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Your spine comprises a series of bones called vertebrae and shock-absorbing discs, which provide stability and support for your upper body. It helps you with movements like turning and twisting. Spinal nerves travel through the vertebral column, and the surrounding bones and tissues protect these nerves. These nerves carry signals from the brain to the rest of your body. If they get damaged in any way, then the functions like walking, balance, and sensation get affected.

What is spinal stenosis?

Spinal stenosis is a condition that occurs when the bony openings within the spine become narrow, reduce nerve space, and start to compress the nerves. The compressed or pinched nerves become irritated, which can lead to back pain and sciatica type claudication.

Usually, spinal stenosis occurs slowly over time. Mostly it is caused due to osteoarthritis or “wear and tear” effects that occur naturally in your spine with increasing age. 

For this reason, the symptoms may not appear for a long time even though the condition persists. The changes might be noticed on regular imaging tests or taken for another reason. Depending on the spinal stenosis condition’s location and severity, you may feel pain, numbness, tingling sensation, or weakness in some body parts like the neck, back, legs, and hands.

Spinal stenosis can occur anywhere along your spinal column, but most commonly, they appear on the cervical and lumbar spine area and classified as. 

Cervical stenosis: This is a condition where the narrowing of the spinal canal occurs in the part of your neck. It is also termed cervical spinal stenosis.This leads to more serious situations like cervical myelopathy.

Lumbar stenosis: This is a condition where the narrowing spinal canal occurs in the part of your lower back. It is the most prevalent form of this spinal stenosis condition. 

You may be affected by one or both the spinal stenosis conditions. If the condition is left untreated, it becomes severe, and you may face serious permanent health problems like numbness, weakness & balance problems.

Symptoms Of Spinal Stenosis

In some people, symptoms might not appear in initial stages but progress over time, when the nerves become compressed more. The symptoms vary from person to person and they might come and go. The symptoms of cervical spinal stenosis vary slightly compared to the symptoms of lumbar spinal stenosis.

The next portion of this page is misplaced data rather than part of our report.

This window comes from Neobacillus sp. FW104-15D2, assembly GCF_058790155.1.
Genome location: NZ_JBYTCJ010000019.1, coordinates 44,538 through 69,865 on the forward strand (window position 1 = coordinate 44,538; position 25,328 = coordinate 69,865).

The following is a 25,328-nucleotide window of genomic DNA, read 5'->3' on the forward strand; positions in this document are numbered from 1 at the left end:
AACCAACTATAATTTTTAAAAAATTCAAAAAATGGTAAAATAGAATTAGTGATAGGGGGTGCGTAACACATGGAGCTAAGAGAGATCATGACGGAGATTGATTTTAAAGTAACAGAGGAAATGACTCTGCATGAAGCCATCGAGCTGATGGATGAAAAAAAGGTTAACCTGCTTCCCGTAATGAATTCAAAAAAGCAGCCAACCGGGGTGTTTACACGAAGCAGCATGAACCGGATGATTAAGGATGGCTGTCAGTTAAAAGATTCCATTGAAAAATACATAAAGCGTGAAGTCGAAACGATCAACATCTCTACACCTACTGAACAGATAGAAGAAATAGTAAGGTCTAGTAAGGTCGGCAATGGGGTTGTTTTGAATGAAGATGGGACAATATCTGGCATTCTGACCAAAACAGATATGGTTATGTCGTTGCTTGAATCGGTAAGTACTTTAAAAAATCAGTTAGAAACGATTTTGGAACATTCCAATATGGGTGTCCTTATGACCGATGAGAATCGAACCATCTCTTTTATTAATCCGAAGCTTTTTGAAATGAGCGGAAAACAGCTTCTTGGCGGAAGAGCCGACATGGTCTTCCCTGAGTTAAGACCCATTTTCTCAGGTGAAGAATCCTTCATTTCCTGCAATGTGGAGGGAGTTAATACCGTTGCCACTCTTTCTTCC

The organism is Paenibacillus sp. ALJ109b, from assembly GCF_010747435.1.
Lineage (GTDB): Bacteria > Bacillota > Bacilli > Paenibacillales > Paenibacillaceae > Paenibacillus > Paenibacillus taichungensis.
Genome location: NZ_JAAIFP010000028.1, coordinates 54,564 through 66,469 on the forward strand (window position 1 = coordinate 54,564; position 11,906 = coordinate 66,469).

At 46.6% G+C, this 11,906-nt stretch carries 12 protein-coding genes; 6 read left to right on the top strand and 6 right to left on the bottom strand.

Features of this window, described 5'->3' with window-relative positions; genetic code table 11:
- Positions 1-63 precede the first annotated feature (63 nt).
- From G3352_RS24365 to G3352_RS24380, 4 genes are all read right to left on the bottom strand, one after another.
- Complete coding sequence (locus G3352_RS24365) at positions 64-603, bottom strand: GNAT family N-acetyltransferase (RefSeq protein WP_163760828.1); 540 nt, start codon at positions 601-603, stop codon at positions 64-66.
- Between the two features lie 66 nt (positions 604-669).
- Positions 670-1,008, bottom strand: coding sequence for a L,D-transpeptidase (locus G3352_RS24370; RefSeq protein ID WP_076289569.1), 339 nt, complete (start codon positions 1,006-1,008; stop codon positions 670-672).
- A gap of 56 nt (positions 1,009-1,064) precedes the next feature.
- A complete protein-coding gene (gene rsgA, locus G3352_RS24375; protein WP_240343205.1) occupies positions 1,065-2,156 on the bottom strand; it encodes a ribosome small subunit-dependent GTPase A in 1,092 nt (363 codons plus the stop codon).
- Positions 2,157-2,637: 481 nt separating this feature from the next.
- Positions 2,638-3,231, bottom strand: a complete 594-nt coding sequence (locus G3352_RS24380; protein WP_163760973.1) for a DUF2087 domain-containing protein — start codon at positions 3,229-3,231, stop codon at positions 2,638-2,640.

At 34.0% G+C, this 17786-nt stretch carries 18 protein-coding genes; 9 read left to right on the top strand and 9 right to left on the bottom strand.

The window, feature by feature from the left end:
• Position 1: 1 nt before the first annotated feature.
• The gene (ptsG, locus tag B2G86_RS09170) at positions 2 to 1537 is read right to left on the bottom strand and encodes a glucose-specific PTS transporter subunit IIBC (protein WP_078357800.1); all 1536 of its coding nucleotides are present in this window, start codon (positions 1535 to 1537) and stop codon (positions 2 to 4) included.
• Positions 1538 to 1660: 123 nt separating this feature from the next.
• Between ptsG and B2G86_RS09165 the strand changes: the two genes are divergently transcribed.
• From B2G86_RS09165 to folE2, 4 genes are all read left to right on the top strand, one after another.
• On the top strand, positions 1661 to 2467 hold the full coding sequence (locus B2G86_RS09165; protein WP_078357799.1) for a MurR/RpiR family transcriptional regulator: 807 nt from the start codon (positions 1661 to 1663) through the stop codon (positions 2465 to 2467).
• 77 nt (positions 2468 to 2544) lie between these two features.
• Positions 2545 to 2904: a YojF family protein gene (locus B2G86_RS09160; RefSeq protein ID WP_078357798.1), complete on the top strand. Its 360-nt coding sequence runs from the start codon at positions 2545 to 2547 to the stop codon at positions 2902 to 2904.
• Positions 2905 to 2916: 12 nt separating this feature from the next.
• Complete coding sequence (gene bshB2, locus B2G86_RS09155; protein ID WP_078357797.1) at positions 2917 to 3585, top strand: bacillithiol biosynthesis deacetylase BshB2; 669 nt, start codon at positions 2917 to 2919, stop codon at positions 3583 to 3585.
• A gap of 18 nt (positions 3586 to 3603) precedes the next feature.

Symptoms of cervical spinal stenosis:

  • Neck pain
  • Stiffness
  • Numbness or tingling sensation in one hand  or leg and sometimes both
  • Balance and coordination problems like walking difficulties often termed as cervical myelopathy
  • Cervical radiculopathy – affect the sensation and functions of different parts in the upper body
  • Weakness in your shoulders, hand, arm or leg
  • Loss of control over bladder or bowel functions in severe cases.

Symptoms of lumbar spinal stenosis:

  • lower back pain
  • Sciatica
  • A heavy feeling in your legs, which may cause cramps in one or both legs.
  •  lumbar radiculopathy – Numbing or tingling sensation in your buttocks, leg, or foot.
  • Foot drop – weakness in your legs in case of severe spinal stenosis
  • Worsening of pain when you stand or walk for longer distance
  • Radicular pain – Pain that radiates from the spine into your lower body parts.
  • Cauda equina syndrome
  • Loss of sexual ability

Causes of spinal stenosis

There were several causes that lead to spinal stenosis. Subsequently, most of the reasons result in narrowing the space around the spinal canal and reducing the nerve space. Some of the causes that lead to spinal stenosis include:

  • Overgrowth of bone or bone spurs (osteophytes) 
  • Osteoarthritis
  • Bulging disks/herniated disk